The photograph above is Edgewater Street in West Salem looking toward the bridge. Another graphic illustration of the flood is found now at the west end of the Union Street Bridge trestle. At the intersection of the pedestrian path across the trestle and the walkway down into Wallace Park, there are two interpretive panels. The one entitled “Against Fire and Flood” shows the height of the waters during that flood: in a photograph taken at that time, the roof of a house is trapped against the pilings just below the tracks. Strolling along the pedestrian path of the bridge and trestle today, the water or park landscape so far below, it is hard to imagine the waters just below the surface where you are walking. There have been nine recorded floods of the river when the height of the water was even higher. Many Salem residents remember the flood of 1996 when the river crested at 35.09 feet. The most severe flood was in the year 1860 when the waters reached at crest of 47 feet.
- I.M. Doughton is elected mayor.
- There is no State Fair this year, but the members of the 104 Cavalry are served Christmas dinner at the Fairgrounds.
- A V-12, Navy Officer Training Program, is established at Willamette University and housed in Lausanne Hall. Mark Hatfield graduates and joins the navy.
- The Salem Brewery Association is doing good business at their office on Commercial Street and from their manufacturing building around the corner on Trade Street. (Now the location of the Conference Center.)
- The First Baptist Church on the northwest corner of Liberty and Marion Streets is demolished for a new structure.
- The Jason Lee House, much altered, is still located at its original location at 960 Broadway.
- A housing project for timber workers is built at Grand Ronde.
- Staffs at both Salem and Deaconess hospitals are cut in half as members leave to serve in wartime duties. The Red Cross trains students and volunteers as nurses’ aides.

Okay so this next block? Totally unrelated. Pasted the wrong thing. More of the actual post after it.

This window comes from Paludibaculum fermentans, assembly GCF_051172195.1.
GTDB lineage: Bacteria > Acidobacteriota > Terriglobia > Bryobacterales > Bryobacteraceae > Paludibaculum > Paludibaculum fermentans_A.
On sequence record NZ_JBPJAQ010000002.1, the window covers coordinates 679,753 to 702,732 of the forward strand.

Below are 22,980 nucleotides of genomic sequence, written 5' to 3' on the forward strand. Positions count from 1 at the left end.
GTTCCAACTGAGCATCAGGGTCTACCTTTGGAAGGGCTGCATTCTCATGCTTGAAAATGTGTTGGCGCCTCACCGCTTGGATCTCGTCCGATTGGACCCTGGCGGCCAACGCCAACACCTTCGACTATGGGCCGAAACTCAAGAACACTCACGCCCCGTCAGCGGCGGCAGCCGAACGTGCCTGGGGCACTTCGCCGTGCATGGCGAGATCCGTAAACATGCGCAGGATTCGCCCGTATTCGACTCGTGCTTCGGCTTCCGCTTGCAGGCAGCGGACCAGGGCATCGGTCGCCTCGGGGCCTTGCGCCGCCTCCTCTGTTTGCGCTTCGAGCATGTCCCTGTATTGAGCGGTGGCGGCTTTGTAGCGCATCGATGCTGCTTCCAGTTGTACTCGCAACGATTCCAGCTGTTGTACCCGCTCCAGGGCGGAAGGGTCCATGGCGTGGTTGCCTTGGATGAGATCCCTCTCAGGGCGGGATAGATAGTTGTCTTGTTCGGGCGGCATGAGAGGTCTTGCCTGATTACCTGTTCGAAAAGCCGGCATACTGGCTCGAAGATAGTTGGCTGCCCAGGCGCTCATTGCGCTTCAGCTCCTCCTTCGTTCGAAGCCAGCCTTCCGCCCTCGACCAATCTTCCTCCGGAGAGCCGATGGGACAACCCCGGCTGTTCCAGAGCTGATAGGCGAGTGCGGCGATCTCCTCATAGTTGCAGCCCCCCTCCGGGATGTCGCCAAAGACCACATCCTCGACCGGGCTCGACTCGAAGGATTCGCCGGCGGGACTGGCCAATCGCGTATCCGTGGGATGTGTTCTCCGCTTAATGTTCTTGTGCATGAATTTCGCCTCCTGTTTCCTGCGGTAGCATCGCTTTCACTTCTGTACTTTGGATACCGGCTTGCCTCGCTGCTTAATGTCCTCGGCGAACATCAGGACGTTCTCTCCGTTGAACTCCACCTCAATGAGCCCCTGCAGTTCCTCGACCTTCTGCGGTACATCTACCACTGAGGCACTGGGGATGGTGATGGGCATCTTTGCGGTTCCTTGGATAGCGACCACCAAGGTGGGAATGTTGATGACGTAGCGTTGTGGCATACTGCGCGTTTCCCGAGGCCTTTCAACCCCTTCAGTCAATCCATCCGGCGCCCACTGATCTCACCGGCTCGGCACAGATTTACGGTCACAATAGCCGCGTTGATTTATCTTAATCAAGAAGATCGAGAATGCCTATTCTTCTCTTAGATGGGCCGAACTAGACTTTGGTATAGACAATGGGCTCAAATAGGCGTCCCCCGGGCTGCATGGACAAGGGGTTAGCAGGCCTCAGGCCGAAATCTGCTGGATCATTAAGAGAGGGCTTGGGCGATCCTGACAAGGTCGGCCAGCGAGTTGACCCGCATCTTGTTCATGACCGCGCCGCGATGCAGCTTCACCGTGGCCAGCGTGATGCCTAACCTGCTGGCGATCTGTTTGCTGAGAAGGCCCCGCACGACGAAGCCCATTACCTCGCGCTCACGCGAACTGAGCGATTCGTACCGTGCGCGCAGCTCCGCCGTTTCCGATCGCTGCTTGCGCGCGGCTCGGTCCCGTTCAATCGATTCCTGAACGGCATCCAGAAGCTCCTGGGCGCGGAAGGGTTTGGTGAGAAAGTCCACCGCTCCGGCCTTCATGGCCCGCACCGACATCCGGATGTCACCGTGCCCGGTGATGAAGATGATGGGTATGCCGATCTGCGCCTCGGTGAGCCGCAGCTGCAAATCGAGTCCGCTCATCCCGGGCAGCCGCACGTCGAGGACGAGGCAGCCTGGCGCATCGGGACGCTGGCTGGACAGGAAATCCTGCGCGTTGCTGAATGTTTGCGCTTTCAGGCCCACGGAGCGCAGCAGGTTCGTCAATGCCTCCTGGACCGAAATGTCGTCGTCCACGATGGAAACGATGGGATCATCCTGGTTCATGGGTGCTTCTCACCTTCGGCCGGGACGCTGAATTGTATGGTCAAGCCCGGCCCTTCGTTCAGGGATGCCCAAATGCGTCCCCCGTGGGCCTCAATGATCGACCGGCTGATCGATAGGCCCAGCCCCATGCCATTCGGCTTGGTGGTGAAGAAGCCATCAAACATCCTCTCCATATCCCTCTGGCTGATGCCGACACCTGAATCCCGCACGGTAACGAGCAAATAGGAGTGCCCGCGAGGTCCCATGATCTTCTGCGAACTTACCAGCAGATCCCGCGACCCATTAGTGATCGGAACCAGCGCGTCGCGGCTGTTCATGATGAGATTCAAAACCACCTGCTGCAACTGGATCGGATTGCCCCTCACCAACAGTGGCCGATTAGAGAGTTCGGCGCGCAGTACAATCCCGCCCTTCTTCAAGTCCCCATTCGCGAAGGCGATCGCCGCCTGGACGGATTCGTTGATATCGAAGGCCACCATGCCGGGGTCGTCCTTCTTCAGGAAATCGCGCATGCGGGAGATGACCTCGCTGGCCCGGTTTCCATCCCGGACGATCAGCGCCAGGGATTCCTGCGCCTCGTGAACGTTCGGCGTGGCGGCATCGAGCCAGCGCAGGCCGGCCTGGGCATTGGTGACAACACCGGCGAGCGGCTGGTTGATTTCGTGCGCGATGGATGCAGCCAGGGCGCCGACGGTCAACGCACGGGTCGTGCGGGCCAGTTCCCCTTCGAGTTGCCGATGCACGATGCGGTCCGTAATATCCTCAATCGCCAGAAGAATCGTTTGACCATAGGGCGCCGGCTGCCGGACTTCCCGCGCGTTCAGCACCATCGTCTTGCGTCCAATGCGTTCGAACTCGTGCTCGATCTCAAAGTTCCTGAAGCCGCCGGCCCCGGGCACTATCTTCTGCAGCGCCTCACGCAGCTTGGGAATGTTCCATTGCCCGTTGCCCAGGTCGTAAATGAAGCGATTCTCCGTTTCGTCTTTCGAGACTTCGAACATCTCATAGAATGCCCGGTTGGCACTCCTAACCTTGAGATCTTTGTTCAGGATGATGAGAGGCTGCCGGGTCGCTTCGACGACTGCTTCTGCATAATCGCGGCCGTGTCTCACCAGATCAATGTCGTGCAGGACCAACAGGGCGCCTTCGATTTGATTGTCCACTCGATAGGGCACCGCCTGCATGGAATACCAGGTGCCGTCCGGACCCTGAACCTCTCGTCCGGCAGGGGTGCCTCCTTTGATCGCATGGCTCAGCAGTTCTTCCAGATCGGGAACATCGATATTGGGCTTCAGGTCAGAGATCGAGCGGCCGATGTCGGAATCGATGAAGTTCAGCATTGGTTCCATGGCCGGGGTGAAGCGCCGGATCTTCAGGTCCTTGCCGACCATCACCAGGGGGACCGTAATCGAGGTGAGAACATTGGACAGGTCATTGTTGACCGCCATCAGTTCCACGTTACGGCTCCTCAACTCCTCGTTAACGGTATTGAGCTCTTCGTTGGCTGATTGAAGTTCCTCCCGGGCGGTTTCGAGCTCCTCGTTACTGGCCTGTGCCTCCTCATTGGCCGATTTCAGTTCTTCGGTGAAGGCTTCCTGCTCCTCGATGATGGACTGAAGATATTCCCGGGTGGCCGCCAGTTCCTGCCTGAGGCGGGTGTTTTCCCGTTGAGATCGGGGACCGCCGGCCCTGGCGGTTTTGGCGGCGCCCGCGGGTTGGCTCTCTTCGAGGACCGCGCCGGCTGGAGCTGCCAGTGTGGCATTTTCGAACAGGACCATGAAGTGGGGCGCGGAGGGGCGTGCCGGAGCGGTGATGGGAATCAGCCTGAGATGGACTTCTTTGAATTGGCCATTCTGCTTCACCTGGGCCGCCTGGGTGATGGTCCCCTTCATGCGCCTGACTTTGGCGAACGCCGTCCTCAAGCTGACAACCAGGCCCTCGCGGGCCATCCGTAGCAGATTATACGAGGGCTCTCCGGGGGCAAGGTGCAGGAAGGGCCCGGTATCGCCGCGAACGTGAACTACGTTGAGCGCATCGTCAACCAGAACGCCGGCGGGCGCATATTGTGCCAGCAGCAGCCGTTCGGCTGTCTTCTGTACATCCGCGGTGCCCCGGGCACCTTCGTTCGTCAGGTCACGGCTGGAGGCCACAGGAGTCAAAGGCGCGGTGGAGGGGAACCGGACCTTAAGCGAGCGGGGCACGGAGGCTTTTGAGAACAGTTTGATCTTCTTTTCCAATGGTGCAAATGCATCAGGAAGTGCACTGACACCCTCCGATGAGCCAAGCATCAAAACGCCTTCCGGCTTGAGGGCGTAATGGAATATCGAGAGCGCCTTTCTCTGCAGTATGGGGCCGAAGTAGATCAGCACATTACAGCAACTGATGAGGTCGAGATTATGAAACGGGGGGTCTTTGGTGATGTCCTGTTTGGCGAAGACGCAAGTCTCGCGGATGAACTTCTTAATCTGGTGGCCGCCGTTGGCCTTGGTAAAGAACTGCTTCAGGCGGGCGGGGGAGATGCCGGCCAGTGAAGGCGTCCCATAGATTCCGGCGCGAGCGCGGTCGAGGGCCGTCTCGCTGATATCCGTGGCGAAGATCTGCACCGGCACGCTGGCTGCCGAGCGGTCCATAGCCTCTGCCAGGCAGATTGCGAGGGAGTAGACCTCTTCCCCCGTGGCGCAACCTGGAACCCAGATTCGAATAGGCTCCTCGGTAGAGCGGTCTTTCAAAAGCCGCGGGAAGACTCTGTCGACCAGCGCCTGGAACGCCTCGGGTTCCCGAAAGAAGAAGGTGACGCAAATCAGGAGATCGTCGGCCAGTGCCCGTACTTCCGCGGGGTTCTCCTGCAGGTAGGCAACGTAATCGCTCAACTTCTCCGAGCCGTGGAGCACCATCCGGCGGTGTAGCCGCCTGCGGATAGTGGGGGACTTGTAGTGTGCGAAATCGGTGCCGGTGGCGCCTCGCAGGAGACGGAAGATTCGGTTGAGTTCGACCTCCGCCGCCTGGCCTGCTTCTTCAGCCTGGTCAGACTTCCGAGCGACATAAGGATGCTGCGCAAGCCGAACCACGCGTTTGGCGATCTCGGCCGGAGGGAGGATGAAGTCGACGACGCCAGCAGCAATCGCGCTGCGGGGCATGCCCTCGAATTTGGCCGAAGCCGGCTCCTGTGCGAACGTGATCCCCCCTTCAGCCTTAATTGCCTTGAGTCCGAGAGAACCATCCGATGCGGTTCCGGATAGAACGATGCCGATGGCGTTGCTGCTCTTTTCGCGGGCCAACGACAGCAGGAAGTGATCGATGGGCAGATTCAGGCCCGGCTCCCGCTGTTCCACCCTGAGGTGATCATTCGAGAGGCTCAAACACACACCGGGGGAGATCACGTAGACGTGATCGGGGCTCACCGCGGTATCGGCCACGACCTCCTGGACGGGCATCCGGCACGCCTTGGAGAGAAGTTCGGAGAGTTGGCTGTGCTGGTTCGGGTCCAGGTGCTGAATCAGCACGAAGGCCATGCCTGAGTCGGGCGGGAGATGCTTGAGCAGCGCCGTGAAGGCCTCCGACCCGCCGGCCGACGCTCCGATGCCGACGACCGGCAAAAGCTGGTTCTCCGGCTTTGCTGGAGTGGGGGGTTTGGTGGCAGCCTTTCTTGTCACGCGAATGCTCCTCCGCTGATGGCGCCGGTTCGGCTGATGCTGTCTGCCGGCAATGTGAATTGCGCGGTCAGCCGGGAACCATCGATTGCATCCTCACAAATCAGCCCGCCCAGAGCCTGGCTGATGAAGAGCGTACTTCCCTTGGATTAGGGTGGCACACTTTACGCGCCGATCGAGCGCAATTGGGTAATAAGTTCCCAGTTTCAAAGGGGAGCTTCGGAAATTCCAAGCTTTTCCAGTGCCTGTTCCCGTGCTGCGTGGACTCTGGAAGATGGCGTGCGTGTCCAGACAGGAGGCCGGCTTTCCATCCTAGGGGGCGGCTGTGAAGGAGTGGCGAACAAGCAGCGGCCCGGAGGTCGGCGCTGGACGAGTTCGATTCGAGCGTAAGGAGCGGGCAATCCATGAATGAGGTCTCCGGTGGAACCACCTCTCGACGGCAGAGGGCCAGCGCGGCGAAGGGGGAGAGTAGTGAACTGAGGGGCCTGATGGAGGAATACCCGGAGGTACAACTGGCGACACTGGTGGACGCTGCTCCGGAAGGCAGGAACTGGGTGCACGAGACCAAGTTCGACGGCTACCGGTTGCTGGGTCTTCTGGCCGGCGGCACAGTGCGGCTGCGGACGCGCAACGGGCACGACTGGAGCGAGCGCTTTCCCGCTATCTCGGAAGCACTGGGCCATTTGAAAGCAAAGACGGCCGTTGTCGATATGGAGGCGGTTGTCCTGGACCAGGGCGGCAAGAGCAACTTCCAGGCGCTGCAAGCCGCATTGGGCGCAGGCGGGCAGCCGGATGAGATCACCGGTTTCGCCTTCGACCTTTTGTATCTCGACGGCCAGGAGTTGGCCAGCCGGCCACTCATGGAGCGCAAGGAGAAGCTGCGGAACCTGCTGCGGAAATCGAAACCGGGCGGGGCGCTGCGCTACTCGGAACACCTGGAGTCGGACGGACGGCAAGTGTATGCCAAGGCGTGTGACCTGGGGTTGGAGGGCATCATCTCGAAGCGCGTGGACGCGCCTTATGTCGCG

- The Salem Public Market was organized as a “tailgate” market at High and Union Streets. The outdoor enterprise became impractical so a building was constructed. The market moved to Rural Street in 1946.
From the Capitol Journal:
- Salem women were urged to save waste cooking fat to make bombs and shells needed in the war. A single pound of waste cooking fat would make enough glycerin to manufacture 1 1/3 pounds of gunpowder. Use cooking oil was turned in at collection points by housewives and restaurants.
- The Office of Civilian Supply said that “bedrock” wartime economy would have no room for civilian tablecloths, window shades, tombstones, jewelry, amateur cameras or film, curtains or mechanical pencils.
- Salem’s Safeway stores advertised that they would help with your first shopping under point rationing. “You’ll have to think about the price in points as well as the price in money. Remember, point ration shopping will take more time.”
- This newspaper noted editorially that zoot suits were inseparably linked to hep-cat music and jitterbug slang. “It is the result of hurling stone-age mentalities into the 20th century civilization, which they cannot assimilate.”